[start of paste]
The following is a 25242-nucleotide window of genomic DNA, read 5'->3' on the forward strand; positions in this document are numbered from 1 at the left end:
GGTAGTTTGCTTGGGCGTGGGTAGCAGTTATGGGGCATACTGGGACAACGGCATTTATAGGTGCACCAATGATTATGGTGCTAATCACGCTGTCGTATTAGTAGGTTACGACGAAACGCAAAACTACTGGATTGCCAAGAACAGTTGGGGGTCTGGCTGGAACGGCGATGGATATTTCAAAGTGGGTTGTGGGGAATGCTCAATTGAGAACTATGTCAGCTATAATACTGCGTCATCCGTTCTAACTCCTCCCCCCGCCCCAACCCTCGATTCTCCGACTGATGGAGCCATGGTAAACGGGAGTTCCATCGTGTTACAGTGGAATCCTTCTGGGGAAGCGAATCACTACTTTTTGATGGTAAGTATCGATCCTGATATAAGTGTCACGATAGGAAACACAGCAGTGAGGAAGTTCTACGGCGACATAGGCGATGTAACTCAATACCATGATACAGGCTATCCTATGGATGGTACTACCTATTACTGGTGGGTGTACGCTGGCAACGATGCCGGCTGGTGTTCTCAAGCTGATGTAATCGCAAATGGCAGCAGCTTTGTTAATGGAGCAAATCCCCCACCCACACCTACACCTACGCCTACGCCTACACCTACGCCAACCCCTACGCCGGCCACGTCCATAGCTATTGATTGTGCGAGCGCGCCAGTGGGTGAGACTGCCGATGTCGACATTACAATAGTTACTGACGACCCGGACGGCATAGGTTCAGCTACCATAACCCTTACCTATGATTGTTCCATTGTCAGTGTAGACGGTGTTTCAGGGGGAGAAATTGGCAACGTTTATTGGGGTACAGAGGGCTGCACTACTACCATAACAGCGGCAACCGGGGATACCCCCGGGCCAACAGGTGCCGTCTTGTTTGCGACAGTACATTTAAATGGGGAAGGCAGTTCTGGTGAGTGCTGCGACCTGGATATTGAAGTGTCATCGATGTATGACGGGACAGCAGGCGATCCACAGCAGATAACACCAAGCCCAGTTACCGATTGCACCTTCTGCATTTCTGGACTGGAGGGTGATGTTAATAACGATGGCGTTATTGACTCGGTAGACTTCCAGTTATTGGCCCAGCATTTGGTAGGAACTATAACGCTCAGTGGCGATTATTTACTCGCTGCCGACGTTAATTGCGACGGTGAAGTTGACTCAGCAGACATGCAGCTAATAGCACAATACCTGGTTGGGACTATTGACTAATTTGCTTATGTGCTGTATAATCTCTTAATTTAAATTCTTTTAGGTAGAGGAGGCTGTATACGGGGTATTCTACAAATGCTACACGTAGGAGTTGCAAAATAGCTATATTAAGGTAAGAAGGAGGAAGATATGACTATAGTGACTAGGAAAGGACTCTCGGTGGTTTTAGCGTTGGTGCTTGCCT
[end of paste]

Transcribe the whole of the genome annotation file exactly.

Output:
The following is a 25242-nucleotide window of genomic DNA, read 5'->3' on the forward strand; positions in this document are numbered from 1 at the left end:
GGTAGTTTGCTTGGGCGTGGGTAGCAGTTATGGGGCATACTGGGACAACGGCATTTATAGGTGCACCAATGATTATGGTGCTAATCACGCTGTCGTATTAGTAGGTTACGACGAAACGCAAAACTACTGGATTGCCAAGAACAGTTGGGGGTCTGGCTGGAACGGCGATGGATATTTCAAAGTGGGTTGTGGGGAATGCTCAATTGAGAACTATGTCAGCTATAATACTGCGTCATCCGTTCTAACTCCTCCCCCCGCCCCAACCCTCGATTCTCCGACTGATGGAGCCATGGTAAACGGGAGTTCCATCGTGTTACAGTGGAATCCTTCTGGGGAAGCGAATCACTACTTTTTGATGGTAAGTATCGATCCTGATATAAGTGTCACGATAGGAAACACAGCAGTGAGGAAGTTCTACGGCGACATAGGCGATGTAACTCAATACCATGATACAGGCTATCCTATGGATGGTACTACCTATTACTGGTGGGTGTACGCTGGCAACGATGCCGGCTGGTGTTCTCAAGCTGATGTAATCGCAAATGGCAGCAGCTTTGTTAATGGAGCAAATCCCCCACCCACACCTACACCTACGCCTACGCCTACACCTACGCCAACCCCTACGCCGGCCACGTCCATAGCTATTGATTGTGCGAGCGCGCCAGTGGGTGAGACTGCCGATGTCGACATTACAATAGTTACTGACGACCCGGACGGCATAGGTTCAGCTACCATAACCCTTACCTATGATTGTTCCATTGTCAGTGTAGACGGTGTTTCAGGGGGAGAAATTGGCAACGTTTATTGGGGTACAGAGGGCTGCACTACTACCATAACAGCGGCAACCGGGGATACCCCCGGGCCAACAGGTGCCGTCTTGTTTGCGACAGTACATTTAAATGGGGAAGGCAGTTCTGGTGAGTGCTGCGACCTGGATATTGAAGTGTCATCGATGTATGACGGGACAGCAGGCGATCCACAGCAGATAACACCAAGCCCAGTTACCGATTGCACCTTCTGCATTTCTGGACTGGAGGGTGATGTTAATAACGATGGCGTTATTGACTCGGTAGACTTCCAGTTATTGGCCCAGCATTTGGTAGGAACTATAACGCTCAGTGGCGATTATTTACTCGCTGCCGACGTTAATTGCGACGGTGAAGTTGACTCAGCAGACATGCAGCTAATAGCACAATACCTGGTTGGGACTATTGACTAATTTGCTTATGTGCTGTATAATCTCTTAATTTAAATTCTTTTAGGTAGAGGAGGCTGTATACGGGGTATTCTACAAATGCTACACGTAGGAGTTGCAAAATAGCTATATTAAGGTAAGAAGGAGGAAGATATGACTATAGTGACTAGGAAAGGACTCTCGGTGGTTTTAGCGTTGGTGCTTGCCT